Jeffrey, Missouri, Professor discussed on Today's Issues

Automatic TRANSCRIPT

Basic premise again absolutely speech must be protected we need to be able to be angry we need to be able to shout bad things we need to be able to punish hateful things and the government can't censor them the government can't favor one viewpoint over another now that being said there are general rules we don't block traffic we follow red lights we don't run in front of people those are reasonable laws and of course we have the right to enforce them so if somebody chooses to enforce or excuse me if somebody chooses to use their free speech rights in a way that also constitute civil disobedience that is lying down on a sidewalk or blocking traffic the free speech is protected but that doesn't mean that they can't be charged with specific crime for the civil disobedience the question for the legislature the question what the courts will look at is is a legislature passing a law for neutral purpose to promote public safety are they targeting one group of people to single them out for more onerous for more restrictive punishment because of who they are or because of what they're saying this go the last few minutes we've got jeffrey we're talking with jeffrey madman from the aclu of missouri and then has to do with college campuses my my now wife is a professor here linda would university we've seen it at middlebury college we've seen it in berkeley we've seen it to some degree at mizzou we've seen it at the college in north west where students essentially took over controversial speakers come in physical force is used to block them and prevent them from speaking why is this something we need.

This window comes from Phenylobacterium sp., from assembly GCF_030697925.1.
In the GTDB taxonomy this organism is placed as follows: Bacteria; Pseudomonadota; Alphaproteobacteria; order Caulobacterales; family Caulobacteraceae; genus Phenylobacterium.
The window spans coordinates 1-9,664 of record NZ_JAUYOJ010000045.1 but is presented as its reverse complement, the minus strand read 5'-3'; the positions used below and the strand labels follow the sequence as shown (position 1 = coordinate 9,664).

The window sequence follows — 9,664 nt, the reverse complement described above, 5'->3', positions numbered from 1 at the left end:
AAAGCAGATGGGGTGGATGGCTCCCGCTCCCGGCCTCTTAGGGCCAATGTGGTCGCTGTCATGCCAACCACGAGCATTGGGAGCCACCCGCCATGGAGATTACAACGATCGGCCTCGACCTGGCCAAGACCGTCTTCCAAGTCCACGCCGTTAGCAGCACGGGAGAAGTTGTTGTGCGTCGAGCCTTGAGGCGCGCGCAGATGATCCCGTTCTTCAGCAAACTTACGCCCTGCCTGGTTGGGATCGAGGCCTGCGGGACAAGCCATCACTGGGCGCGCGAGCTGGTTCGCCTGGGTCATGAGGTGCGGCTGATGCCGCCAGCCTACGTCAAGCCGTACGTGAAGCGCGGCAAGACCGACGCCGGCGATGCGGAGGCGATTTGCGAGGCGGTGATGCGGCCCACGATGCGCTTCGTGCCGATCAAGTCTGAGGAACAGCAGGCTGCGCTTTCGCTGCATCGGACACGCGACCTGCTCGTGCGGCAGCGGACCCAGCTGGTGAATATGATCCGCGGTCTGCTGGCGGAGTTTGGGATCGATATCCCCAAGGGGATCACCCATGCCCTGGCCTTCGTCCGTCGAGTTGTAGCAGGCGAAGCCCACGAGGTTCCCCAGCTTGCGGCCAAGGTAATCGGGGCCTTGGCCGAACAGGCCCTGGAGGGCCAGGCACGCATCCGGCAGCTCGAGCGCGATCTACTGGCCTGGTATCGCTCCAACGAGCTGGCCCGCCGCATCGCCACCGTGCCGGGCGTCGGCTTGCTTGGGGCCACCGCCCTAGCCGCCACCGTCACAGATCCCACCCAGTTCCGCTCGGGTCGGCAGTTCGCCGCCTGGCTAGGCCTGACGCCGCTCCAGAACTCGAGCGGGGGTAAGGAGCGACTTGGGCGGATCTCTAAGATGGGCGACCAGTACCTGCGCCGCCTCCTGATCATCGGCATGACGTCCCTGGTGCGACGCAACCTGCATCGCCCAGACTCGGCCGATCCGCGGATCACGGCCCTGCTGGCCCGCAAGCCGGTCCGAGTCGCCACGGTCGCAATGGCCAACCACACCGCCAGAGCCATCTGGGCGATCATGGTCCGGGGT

Coming up next